MANILA, Philippines –
On November 8, 2013 Typhoon Yolanda slammed into the Philippines leaving death, debris and broken lives in its wake. Within hours the U.S. Embassy, USAID, and U.S. armed forces, working with their Philippine partners were on their way bringing life and hope to the victims. The story of those events and of the hope that has returned to the areas ravaged by Yolanda can be seen on the U.S. Embassy’s YouTube channel: Typhoon Yolanda, A Year Later: U.S. Embassy Manila Supports Filipino Resilience: http://youtu.be/x4HchYeQR-s
At its peak, the U.S. military efforts included more than 13,400 military personnel, 66 aircraft (including 10 C-130s to augment the Armed Forces Philippines’ 3 aircraft along with 8 MV-22 Ospreys) and 12 naval vessels. The United States delivered more than 2,495 tons of relief supplies and evacuated over 21,000 people. More than 1,300 flights were completed in support of the relief efforts for Operation Damayan to approximately 450 sites.
The fast-acting bilateral teamwork between the Armed Forces of the Philippines and the U.S. military was possible because of the Visiting Forces Agreement. Other countries wanted to immediately respond to the Philippines’ call for help, but had to wait as their governments worked out legal agreements for their troops (foreign soldiers) to work in the Philippines.
The initial focus of U.S. relief efforts included aerial damage assessments of the islands, search and rescue missions, and the delivery of food, water and basic supplies to people displaced from their homes. By the seventh day of relief operations, the U.S. military delivered about 665,000 pounds of relief supplies provided by U.S. Agency for International Development. U.S. military aircraft logged nearly 650 flight hours, moved nearly 1,200 relief workers into Tacloban and airlifted almost 5,000 survivors away from typhoon-impacted areas. Eight days after the storm's landfall, a joint DOD-USAID- United Nations International Children's Emergency Fund team helped to rebuild Tacloban's municipal water system and restored water service, reaching an estimated 250,000 people.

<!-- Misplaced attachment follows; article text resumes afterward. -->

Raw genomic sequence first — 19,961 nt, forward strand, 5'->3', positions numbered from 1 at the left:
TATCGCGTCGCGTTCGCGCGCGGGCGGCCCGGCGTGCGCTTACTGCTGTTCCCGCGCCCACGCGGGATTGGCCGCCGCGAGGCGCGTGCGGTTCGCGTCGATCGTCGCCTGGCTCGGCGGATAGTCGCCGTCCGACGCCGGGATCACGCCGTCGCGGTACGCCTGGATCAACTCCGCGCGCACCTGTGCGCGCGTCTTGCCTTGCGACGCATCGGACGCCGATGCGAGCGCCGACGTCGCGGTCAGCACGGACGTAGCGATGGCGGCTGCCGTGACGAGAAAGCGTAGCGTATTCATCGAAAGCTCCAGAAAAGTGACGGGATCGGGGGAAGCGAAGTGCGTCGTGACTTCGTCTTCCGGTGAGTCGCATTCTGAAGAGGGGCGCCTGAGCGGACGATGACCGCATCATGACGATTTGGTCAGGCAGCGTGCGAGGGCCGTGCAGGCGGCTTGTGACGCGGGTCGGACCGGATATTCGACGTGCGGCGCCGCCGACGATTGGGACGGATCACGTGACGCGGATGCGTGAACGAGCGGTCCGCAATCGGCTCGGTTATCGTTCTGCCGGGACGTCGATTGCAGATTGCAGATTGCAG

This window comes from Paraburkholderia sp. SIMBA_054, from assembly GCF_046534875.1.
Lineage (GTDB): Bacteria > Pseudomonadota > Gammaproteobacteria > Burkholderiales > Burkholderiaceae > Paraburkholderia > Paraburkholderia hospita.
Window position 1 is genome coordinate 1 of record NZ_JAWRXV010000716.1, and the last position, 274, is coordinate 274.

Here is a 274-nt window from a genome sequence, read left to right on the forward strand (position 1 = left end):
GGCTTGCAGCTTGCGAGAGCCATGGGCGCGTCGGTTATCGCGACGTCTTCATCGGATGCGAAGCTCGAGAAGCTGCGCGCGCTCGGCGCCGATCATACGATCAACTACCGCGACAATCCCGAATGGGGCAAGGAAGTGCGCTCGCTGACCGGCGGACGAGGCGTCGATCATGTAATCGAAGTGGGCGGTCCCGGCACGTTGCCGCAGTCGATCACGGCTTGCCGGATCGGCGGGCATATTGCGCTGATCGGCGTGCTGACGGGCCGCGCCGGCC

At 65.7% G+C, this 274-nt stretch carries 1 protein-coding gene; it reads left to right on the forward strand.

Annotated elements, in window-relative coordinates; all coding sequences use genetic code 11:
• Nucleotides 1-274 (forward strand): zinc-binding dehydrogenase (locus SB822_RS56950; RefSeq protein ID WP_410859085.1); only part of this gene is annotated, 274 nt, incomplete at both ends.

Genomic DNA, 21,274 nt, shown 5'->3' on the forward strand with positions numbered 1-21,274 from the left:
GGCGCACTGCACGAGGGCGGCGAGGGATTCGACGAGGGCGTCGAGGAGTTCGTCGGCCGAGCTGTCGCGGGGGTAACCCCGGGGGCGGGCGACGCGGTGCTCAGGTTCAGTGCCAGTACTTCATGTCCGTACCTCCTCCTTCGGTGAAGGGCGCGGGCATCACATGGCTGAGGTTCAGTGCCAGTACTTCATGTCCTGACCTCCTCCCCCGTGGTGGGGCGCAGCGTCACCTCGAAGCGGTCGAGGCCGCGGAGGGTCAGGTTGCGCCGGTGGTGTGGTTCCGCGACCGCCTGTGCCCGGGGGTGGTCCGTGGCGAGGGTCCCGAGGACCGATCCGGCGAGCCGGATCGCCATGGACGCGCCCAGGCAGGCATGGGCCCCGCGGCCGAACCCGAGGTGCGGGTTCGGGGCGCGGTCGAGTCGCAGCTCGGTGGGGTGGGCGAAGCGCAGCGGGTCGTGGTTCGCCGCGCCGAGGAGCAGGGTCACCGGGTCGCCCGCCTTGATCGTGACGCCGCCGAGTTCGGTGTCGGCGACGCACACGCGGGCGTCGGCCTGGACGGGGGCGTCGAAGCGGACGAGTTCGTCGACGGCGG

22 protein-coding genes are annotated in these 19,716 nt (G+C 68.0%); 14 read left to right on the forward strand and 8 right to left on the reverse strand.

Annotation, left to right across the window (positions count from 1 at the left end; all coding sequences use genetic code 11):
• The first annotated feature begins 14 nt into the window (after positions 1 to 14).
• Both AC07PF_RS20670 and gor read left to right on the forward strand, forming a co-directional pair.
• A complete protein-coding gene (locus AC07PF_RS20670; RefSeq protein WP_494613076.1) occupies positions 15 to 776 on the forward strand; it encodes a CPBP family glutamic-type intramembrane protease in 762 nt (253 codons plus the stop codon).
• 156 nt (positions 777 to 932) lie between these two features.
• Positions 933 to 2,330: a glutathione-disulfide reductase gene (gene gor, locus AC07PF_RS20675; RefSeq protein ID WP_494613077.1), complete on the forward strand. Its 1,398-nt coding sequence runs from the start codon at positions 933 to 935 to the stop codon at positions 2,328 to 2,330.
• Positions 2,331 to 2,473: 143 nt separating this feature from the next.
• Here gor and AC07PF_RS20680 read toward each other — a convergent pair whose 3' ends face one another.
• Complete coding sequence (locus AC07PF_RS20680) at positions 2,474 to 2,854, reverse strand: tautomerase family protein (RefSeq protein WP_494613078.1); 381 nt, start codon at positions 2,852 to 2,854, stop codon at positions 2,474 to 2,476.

Since last November, the United States government, through USAID, U.S. Department of State and the U.S. Department of Defense, has provided assistance worth more than six point four billion pesos (PHP 6,425,217,370 or US $143 million) to help those affected by Typhoon Yolanda to rebuild their lives. The United States is one of the largest bilateral donors to support post typhoon recovery efforts. Whether this was temporary assistance with food, water and shelter, or long-term assistance with building new weather-resistant school and health buildings, training emergency responders, or integrating disaster preparedness into local school curriculum, the United States remains dedicated to the Philippines.